In addition to arguing that all humans are under natural law, just by being human, Aquinas also argued that the natural law can be known by all humans. In fact, all humans have at least an unreflective, partial knowledge of the law, which can be refined and made propositional by reflecting upon human practices. This knowledge points us to the various goods that contribute to the best human life. The rightness or wrongness of actions follows from whether they help bring about these goods. The good is prior to the right, to use philosophical language.
Aquinas emphasized how specific goods, such as friendship, society, and knowledge, are essential to a full human life. Marriage is another core human good, and in fact Aquinas referred to it as the ‘greatest friendship.’ Marriage, for Aquinas, should embody fides, which combines monogamy, love, and mutual regard, and it is in turn oriented towards the goods of procreation and the raising of children. Sex within the confines of marriage (understood as opposite-sex marriage), and which is supportive of the goods of marriage, is permissible and can even be described as a moral good. That is, opposite-sex sex acts that embody love and mutual regard between spouses contribute to real human goods and are thus laudable. Procreation is not the central issue here. Sexual relations between loving spouses where one or both partners is sterile (e.g., due to age) are also morally permissible and even quite worthy in their own right.
Aquinas adds, however, another requirement for sexual acts to be moral: they must be potentially procreative. Hence, only opposite-sex relations involving vaginal intercourse are acceptable; non-‘generative’ sex acts are immoral, even when meeting the various criteria presented above. Aquinas does not explain the reasoning behind his addition of this ‘generative’ requirement. It is a rather central point, as without it natural law theorists would have to admit that same-sex sex acts, as long as they are done between loving spouses, would be permissible and even morally good. Since Aquinas allowed that sexual relations between sterile opposite-sex couples can be valuable, by the same reasoning same-sex sexuality between gay and lesbian partners should also be valuable. Why then the stipulation that acts must be ‘generative’?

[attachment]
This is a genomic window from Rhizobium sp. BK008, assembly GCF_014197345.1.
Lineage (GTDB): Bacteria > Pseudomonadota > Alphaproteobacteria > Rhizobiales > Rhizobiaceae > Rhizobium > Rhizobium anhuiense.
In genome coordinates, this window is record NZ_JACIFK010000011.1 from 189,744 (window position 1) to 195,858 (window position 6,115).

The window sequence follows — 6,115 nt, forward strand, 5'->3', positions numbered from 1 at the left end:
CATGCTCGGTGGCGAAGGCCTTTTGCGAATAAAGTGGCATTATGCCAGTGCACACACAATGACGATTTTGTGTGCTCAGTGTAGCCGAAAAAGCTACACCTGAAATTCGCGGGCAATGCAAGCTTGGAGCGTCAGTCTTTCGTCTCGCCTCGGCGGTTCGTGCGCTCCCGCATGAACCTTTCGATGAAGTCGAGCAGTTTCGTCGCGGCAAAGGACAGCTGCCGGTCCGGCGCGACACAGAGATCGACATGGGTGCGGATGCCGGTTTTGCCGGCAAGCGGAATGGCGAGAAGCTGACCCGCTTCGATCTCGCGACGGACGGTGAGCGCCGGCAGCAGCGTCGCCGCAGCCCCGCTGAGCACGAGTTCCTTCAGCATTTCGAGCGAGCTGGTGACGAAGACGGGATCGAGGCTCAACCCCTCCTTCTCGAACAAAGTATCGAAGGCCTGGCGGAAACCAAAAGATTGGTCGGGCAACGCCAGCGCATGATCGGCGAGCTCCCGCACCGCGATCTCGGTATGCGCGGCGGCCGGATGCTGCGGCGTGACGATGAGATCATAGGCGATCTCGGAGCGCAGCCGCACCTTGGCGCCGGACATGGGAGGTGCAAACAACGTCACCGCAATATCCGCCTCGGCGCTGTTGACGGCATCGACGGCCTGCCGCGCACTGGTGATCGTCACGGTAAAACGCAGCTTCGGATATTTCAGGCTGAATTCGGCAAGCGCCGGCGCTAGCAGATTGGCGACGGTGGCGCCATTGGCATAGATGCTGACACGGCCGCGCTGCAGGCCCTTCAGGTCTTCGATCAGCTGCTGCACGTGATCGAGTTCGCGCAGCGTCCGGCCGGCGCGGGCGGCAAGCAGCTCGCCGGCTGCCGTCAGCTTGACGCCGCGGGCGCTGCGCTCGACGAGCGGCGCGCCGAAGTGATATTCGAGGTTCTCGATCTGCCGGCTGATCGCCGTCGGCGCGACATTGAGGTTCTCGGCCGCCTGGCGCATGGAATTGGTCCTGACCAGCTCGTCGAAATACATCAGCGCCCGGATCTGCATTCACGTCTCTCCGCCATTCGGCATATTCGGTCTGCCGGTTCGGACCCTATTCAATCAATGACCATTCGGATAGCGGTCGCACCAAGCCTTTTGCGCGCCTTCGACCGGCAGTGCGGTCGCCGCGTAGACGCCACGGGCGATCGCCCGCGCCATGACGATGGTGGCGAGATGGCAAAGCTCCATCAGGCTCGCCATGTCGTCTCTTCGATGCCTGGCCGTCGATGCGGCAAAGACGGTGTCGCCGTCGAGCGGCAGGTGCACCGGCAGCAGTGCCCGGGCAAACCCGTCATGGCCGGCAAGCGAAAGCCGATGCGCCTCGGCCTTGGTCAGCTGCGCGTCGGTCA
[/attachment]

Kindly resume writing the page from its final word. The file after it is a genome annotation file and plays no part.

Twentieth century natural law theorists sometimes argued that the purpose of the sex organs is reproductive. Hence any sex acts involving non-procreative sex (e.g., because it is a same-sex sex act, or one that uses contraception) are contrary to the purpose of the involved organ and hence are immoral. This view, sometimes called the ‘perverted faculty argument,’ is perhaps implicit in Aquinas’s work, but it has come under sharp attack and contemporary natural law theorists have abandoned it.
Instead, the updated version of the defense of only vaginal sex, and hence the condemnation of ‘sodomitical’ sex acts (whether heterosexual or homosexual) rests on specifically drawn accounts of two human goods: integration of the self and marriage.